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Responsible Sports: Providing Feedback to Your Child
Responsible Sports
11/13/2012

Last month, a Responsible Sports Parent wrote to our panel of experts to ask:

“My 10-year old son wrestles and loves to play and go to the team practices. He is in good programs with good coaches, but he doesn't want to practice between team practices and work on things the coaches have given him to improve on. When I do get him to practice at home and point out that he isn't doing what his coaches have taught him, we end up arguing.

Am I expecting too much from a 10 year old? When he does practice, should I just let him practice the wrong way, as long as he is practicing, and let his coaches worry about getting him to improve?

- Danny, a concerned parent

We asked two of our experts to weigh in. Brandon Slay – National Freestyle Resident Coach at the U.S. Olympic Training Center, had this to say:

Yes, you are expecting too much from a 10 year old. Your son needs to perceive and believe wrestling is tons of fun if he is going to continue with the sport for many years to come. Respectfully, you focus on being his Father/Parent and let the Coach focus on coaching him in practice. Because he needs a Coach, and he needs a Dad. Each have different roles, and the roles need to be clear. If you keep trying to coach him and correct him, you will continue to argue and fight. Then, he may quit wrestling because he doesn't think arguing with you about it is fun.

I started wrestling when I was 6 years old and loved going to team practice just like your son, but I didn't work on wrestling at home at that age. Now, I did pushups, sit-ups, played games outside with friends, and road my bike. But, I didn't do wrestling drills at home because there needed to be a separation and break from wrestling. When it's wrestling practice time, your son needs to be focused on wrestling practice, but when he is home, he needs to enjoy life at home. Hopefully, as he continues to love wrestling, there will be plenty of time in high school, college, and training for the Olympics to study video and work on wrestling skills outside of practice time.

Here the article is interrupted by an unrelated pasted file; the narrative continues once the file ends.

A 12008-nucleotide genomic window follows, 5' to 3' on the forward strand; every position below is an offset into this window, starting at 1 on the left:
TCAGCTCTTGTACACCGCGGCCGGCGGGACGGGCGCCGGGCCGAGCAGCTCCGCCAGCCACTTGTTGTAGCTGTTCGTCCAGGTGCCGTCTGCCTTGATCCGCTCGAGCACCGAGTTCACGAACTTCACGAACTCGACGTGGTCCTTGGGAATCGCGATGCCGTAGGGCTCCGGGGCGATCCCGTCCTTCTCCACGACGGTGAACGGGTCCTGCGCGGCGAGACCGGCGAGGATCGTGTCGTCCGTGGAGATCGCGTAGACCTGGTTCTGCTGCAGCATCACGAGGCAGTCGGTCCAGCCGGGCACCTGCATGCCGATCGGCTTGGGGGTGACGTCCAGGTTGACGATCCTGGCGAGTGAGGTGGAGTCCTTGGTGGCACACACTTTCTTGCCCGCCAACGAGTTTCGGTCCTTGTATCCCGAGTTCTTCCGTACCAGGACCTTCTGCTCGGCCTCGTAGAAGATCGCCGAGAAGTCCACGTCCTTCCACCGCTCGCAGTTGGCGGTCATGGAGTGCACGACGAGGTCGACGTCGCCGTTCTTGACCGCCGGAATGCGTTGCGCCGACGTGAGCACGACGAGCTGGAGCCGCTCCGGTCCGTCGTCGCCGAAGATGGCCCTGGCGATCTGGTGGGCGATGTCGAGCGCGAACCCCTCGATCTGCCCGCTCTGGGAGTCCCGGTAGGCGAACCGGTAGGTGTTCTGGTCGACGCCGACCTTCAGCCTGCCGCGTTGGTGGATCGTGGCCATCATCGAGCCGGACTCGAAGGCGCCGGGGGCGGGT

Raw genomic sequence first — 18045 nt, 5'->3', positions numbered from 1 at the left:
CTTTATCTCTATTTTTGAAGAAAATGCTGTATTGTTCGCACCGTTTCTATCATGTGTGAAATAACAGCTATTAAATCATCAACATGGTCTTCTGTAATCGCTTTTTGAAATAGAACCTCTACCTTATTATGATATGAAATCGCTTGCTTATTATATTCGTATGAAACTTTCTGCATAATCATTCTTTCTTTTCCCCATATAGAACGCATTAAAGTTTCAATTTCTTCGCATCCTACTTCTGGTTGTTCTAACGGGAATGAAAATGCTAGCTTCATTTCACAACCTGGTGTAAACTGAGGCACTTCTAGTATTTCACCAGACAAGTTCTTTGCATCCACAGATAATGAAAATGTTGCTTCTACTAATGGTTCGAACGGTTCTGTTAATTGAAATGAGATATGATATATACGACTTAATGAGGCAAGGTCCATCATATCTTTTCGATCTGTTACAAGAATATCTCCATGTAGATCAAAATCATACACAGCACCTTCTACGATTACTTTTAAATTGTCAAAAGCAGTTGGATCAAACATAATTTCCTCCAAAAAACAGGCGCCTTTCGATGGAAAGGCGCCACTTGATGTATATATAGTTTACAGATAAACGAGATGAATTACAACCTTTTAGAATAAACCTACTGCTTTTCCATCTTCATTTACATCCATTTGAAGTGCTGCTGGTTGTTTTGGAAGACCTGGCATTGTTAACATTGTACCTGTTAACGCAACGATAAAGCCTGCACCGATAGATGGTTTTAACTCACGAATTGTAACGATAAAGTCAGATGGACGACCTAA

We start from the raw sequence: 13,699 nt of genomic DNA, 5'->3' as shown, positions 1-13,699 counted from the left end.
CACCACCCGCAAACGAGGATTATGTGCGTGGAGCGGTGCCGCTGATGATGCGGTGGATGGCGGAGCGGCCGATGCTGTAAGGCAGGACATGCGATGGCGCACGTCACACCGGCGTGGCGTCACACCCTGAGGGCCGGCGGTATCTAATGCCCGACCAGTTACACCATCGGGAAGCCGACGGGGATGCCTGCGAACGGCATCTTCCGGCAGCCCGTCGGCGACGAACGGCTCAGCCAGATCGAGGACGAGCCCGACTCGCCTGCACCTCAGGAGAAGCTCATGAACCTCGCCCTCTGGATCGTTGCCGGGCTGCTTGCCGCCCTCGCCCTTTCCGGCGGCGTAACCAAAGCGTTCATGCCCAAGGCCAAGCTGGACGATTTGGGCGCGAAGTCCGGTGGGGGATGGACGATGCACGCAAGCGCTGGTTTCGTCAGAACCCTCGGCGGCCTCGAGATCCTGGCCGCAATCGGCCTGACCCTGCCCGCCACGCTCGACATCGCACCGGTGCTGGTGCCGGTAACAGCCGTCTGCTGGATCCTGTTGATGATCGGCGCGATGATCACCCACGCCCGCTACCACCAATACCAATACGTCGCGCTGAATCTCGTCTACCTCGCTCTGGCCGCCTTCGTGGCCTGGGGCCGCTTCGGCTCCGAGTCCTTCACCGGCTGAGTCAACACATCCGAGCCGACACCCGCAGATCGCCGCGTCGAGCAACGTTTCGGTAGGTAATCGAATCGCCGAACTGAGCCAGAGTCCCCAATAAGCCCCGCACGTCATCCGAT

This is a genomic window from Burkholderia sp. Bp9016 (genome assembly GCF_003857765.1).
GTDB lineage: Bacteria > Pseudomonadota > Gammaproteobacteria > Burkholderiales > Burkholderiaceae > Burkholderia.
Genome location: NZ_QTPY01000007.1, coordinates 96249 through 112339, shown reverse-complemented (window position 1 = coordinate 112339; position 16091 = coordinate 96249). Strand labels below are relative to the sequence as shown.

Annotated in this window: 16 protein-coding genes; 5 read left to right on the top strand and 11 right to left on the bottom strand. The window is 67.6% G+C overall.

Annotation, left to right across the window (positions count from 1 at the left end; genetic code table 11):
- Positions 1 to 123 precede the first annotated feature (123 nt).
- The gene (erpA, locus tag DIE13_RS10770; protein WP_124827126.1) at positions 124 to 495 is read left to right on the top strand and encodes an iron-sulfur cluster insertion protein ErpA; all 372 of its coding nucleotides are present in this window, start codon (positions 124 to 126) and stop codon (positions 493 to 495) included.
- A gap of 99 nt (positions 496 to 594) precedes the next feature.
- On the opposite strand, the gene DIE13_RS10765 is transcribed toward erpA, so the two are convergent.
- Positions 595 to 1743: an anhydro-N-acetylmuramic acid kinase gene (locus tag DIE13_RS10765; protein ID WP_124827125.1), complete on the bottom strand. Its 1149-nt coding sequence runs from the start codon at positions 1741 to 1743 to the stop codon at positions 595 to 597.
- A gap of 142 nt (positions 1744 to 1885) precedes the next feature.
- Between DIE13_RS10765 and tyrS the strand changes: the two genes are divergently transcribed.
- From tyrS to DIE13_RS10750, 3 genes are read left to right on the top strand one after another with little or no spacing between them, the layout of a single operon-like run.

And Tina Syer, Chief Impact Officer from Positive Coaching Alliance answered:

Dear Danny,

The main goal at this age is to keep him enjoying his sports experience, so he’ll want to continue playing. I once had the opportunity to hear Peyton Manning talk about growing up with Archie Manning (legendary NFL quarterback) as his dad. He said that Archie never asked him to go outside to throw the ball around, and he never offered Peyton any advice on his quarterbacking… unless Payton asked for it. If Peyton asked his dad to head outside to throw, Archie was right on it. If Peyton asked for feedback after a game, Archie was all over it. The key here was that it was initiated by Peyton.

If your son does ask you to practice with, a good technique to use while you practice is “ask rather than tell.” This might sound like, “Tell me what your coaches told you about your form?” If he does not remember you might “ask for permission” to tell him: “Do you want me to tell you what I think I heard them say?” The tough part here is that if he says, “No,” you have to honor this and not continue on with the instruction, as he’s made it clear he’s not open to it at this time. What I’ve seen happen often in this case is that five minutes later he’ll ask you what you think they said.

Your son is lucky to have a dad who is this involved with his sports experience, and I know that with some small tweaks, this could be a lot more enjoyable for both of you.

Are you a coach or parent who has a youth wrestling question you’d like to pose to our panel of experts? Visit us on Facebook and ask your question today! We regularly post answers on Facebook.com/ResponsibleSports and each month we’ll feature one question here at USA Wrestling.

The Liberty Mutual Responsible SportsTM program supports volunteer youth sports coaches and parents who help our children succeed both on and off the mat.



 
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